Tag Archives: california

Cherry Blossom Festival

I went to the Northern California Cherry Blossom Festival in San Francisco’s Japantown neighborhood yesterday. It’s held every year on two weekends in April.

Of course, it’s only been 5 weeks since the disaster in Japan. Maybe the organizers were not sure about whether to have this fun event this year. However, it’s really important to the Japanese and Japanese-American community here. For example, it helps Japanese and Japanese-American kids living here learn about and participate in Japanese culture. It’s also really important to the businesses in the area. So the festival was held as usual. However, you couldn’t forget about the disaster: there was fundraising everywhere. I thought that was good.

Anyway, here are some of my photos.

Getting ready
We walked through downtown on our way to Japantown. That’s where the parade starts, so some of the people who were going to be in the parade were eating lunch and getting ready.

Floats, waiting
Here are some of the empty floats. The one with the dolls is a special one to support Japan and encourage donations. It was really big and beautiful.

We stand with you
This is during the parade. I don’t know what group it is.

SF Taiko group
There are several Japanese drumming groups that perform during the festival or in the parade. They’re really popular.

"Cable car"
This isn’t a real cable car, but it looks like one. They’re tossing candy to people in the crowd. That’s common in American parades.

Dancers
These dancers are from a Californian Japanese dance school. Both small children and older people danced all the way from downtown–about 1 mile/1.5 kilometers away. Dancers, cheerleaders, etc. are common in American parades.

Keiko Fukuda
Ms. Keiko Fukuda was the Honorary Grand Marshall (leader) of the parade. She’s a famous judoka (also see this video about her). The mayor and the Japanese consul were there too…last year we saw Japanese-American actor George Takei (Sulu from “Star Trek) and the Japanese ambassador to the US.

Omikoshi
These Boy Scouts have a small omikoshi (Japanese portable shrine). There’s a really big one at the end of the parade, but I didn’t stay this year.

Rock
During the rest of the festival, there are outdoor stages with music. This band from Japan, Soulit, performed on a float during the parade, too! They sounded pretty good.

Religious harmony
This is some kind of Japanese/American inter-faith religious group…They look pretty interesting, don’t they?

Cosplay float
In the last few years, the cosplay group has been popular. This float has the best costumes, and the other participants walk. (You can see another photo at Flickr.)

Cosplay for charity
This participant carried a sign encouraging people to donate to the Red Cross by text.

Taiyaki
During the festival, the Japantown mall is really busy. There’s a coffeeshop that always sells their own special taiyaki (like a filled waffle), but they must sell hundreds during the festival. Of course, I had one. I also had mitarashi dango (a kind of sweet rice dumpling on a stick) at a tea shop. My husband had shaved ice.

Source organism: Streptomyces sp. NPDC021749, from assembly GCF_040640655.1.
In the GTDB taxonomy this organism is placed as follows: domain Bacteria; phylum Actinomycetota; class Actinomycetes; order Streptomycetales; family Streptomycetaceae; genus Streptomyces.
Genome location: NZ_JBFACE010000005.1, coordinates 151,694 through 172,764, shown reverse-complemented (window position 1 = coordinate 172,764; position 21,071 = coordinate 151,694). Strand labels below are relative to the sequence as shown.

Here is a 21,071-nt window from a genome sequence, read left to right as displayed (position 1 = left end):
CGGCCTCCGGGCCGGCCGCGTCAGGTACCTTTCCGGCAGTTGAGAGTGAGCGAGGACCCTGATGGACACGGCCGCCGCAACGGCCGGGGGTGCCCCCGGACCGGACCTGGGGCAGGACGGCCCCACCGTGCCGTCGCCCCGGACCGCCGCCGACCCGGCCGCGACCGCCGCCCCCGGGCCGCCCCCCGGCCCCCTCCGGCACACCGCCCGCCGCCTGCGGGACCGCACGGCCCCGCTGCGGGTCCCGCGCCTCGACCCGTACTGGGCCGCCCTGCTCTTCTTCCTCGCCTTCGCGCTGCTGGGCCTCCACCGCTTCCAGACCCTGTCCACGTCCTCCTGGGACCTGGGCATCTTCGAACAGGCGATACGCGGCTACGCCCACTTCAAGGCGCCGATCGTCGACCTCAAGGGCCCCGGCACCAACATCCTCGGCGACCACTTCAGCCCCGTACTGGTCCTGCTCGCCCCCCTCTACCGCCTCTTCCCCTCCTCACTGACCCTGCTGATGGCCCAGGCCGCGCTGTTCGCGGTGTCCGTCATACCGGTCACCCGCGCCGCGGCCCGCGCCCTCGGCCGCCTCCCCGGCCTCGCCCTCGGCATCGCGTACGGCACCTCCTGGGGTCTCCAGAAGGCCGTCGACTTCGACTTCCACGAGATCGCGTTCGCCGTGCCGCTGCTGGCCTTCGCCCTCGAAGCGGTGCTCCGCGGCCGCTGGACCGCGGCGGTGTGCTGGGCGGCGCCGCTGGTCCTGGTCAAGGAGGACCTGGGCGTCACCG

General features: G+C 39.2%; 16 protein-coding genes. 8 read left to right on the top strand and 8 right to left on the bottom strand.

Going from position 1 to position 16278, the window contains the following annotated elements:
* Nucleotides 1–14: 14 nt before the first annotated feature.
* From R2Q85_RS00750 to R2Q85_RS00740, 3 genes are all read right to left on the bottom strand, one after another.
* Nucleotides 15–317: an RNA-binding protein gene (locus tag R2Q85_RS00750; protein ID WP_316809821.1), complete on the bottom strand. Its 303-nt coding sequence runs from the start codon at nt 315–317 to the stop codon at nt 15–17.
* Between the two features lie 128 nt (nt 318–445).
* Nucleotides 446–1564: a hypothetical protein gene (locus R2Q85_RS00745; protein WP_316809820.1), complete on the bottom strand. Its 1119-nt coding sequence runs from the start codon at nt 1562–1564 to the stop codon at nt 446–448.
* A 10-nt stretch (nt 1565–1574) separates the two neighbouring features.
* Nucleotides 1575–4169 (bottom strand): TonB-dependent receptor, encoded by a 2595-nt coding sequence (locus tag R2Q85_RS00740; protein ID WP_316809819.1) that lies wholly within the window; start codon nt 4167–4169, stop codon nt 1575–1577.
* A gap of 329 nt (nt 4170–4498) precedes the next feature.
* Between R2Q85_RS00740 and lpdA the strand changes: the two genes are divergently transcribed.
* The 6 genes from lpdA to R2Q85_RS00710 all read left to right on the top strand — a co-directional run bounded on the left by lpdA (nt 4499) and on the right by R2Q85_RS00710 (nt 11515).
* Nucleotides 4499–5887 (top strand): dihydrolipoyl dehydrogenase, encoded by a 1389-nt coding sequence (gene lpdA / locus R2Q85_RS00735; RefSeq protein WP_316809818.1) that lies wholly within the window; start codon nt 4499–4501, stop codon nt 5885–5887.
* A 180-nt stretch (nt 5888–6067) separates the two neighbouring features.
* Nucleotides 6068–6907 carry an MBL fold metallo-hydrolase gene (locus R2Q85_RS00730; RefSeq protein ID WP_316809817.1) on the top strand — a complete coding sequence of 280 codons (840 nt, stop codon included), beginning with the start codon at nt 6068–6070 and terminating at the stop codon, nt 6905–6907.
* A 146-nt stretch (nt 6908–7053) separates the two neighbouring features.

Washiningyo parade
There are several displays of arts and crafts during the festival, including origami, cloth-covered wood dolls, and these dolls made of paper. There are also displays of bonsai, antique swords, ikebana (flower-arranging) and stones. They also have demonstrations of martial arts (kendo, kyudo, naginata, judo, karate, aikido, etc.), various kinds of dancing and singing, musical performances on the shakuhachi, koto, and shamisen, and they even play karuta (a kind of card game). Some of the people doing these things are not Japanese or Japanese-American at all.

There are other things to do, too. There is one outdoor area where people sell things like t-shirts with original designs, jewelry, and handmade soap. These things have to be related to Asian culture in some way. There’s another area where community groups like Buddhist churches and bilingual kindergartens sell food. You can buy “sakura popcorn” (rice crackers, seaweed, and popcorn), onigiri (riceballs), takoyaki (with no octopus for people who are scared), and lots of other things. I couldn’t take a good photo of these areas.

If you ever have a chance to visit the festival, I recommend it. It’s a wonderful combination of Japanese and American cultures.

You can see more photos from this year on Flickr, including some amazing origami, more cosplay, and a model of Osaka Castle.

If you have any questions about anything, just ask!

P. S. Where are the cherry blossoms? Well, the name is mostly symbolic–it’s just an image. There aren’t many cherry trees in Japantown. It’s in the middle of the city! Also, by late April most of our cherry blossoms are gone, except the double-blossom (yaezakura) type. But there’s good news! I noticed that more double-cherry-blossom trees have been planted in Japantown recently, so maybe next year…